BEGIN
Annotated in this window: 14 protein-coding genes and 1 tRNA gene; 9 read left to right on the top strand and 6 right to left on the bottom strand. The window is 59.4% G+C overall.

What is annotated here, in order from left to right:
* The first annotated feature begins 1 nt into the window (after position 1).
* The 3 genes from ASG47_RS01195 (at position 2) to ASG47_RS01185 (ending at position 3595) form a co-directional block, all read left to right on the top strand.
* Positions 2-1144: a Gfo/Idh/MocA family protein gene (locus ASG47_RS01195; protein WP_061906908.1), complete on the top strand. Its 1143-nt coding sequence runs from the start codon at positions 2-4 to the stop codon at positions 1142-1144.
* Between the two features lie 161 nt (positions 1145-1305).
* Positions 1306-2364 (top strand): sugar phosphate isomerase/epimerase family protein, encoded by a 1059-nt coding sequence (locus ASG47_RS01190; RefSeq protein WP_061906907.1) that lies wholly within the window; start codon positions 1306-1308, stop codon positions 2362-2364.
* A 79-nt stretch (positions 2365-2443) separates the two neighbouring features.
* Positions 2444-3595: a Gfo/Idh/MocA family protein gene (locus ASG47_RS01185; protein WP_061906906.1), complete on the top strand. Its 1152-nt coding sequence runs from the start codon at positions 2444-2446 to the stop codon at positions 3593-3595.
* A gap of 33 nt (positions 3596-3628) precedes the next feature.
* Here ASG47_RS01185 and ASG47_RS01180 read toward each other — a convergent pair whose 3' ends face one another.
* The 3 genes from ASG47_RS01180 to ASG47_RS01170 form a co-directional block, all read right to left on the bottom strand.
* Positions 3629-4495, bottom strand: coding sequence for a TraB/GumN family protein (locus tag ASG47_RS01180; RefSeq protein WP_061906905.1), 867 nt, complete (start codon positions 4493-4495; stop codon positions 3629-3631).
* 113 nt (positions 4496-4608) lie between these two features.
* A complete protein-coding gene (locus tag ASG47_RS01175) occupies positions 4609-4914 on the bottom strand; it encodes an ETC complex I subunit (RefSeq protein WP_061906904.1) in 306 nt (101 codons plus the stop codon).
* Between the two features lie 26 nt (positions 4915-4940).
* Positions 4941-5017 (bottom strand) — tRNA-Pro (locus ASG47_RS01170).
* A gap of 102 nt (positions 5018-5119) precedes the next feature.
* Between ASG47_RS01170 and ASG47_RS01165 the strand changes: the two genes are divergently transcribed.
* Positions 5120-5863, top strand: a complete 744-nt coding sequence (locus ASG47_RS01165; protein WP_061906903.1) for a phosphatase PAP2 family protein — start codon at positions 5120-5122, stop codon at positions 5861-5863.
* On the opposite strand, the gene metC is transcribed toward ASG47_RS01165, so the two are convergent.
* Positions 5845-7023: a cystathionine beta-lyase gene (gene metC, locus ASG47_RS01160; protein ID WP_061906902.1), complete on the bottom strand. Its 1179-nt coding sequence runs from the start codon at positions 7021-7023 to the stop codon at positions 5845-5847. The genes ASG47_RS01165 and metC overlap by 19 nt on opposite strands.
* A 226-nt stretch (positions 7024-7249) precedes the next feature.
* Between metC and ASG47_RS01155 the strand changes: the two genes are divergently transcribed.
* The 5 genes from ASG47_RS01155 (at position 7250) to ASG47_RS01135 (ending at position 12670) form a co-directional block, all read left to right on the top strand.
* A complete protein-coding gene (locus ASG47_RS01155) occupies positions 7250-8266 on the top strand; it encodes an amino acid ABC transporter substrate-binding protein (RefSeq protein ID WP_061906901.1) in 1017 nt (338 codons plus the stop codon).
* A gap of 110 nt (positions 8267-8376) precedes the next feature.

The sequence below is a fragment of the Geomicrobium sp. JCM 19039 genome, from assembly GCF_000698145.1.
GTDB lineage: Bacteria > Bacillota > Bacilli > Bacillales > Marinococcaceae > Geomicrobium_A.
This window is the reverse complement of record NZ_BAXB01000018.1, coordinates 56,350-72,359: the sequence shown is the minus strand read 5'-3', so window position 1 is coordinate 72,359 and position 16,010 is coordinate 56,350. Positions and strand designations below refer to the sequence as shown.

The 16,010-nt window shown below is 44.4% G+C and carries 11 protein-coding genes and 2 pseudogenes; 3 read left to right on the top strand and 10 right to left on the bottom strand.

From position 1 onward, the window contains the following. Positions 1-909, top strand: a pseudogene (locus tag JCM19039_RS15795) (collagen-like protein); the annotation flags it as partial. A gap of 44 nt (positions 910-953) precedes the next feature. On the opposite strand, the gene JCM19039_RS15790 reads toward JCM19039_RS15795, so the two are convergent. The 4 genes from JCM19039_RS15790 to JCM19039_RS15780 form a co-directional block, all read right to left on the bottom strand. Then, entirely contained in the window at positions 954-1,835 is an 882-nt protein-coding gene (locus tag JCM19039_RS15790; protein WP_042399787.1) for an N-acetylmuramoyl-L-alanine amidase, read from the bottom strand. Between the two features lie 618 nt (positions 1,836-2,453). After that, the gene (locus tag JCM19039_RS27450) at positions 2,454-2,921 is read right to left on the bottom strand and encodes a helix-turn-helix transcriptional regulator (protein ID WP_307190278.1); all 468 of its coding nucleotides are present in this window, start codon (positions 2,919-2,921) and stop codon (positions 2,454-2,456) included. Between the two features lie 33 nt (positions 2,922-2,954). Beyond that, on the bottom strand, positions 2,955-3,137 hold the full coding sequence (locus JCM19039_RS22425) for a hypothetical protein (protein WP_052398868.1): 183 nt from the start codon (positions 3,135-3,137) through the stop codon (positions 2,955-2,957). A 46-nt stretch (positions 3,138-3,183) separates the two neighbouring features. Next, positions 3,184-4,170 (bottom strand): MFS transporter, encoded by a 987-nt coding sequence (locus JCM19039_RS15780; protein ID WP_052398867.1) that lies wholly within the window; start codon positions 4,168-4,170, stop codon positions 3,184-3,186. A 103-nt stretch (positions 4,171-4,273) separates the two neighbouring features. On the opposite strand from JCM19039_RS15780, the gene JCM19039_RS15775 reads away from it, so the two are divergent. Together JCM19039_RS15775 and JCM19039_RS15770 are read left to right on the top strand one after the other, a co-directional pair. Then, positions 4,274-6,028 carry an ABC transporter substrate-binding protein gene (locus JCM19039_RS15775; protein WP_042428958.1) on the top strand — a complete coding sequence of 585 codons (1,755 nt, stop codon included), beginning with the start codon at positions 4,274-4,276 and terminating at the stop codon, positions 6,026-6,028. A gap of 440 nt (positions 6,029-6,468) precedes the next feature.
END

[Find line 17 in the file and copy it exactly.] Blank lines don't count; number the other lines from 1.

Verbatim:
* Positions 4941-5017 (bottom strand) — tRNA-Pro (locus ASG47_RS01170).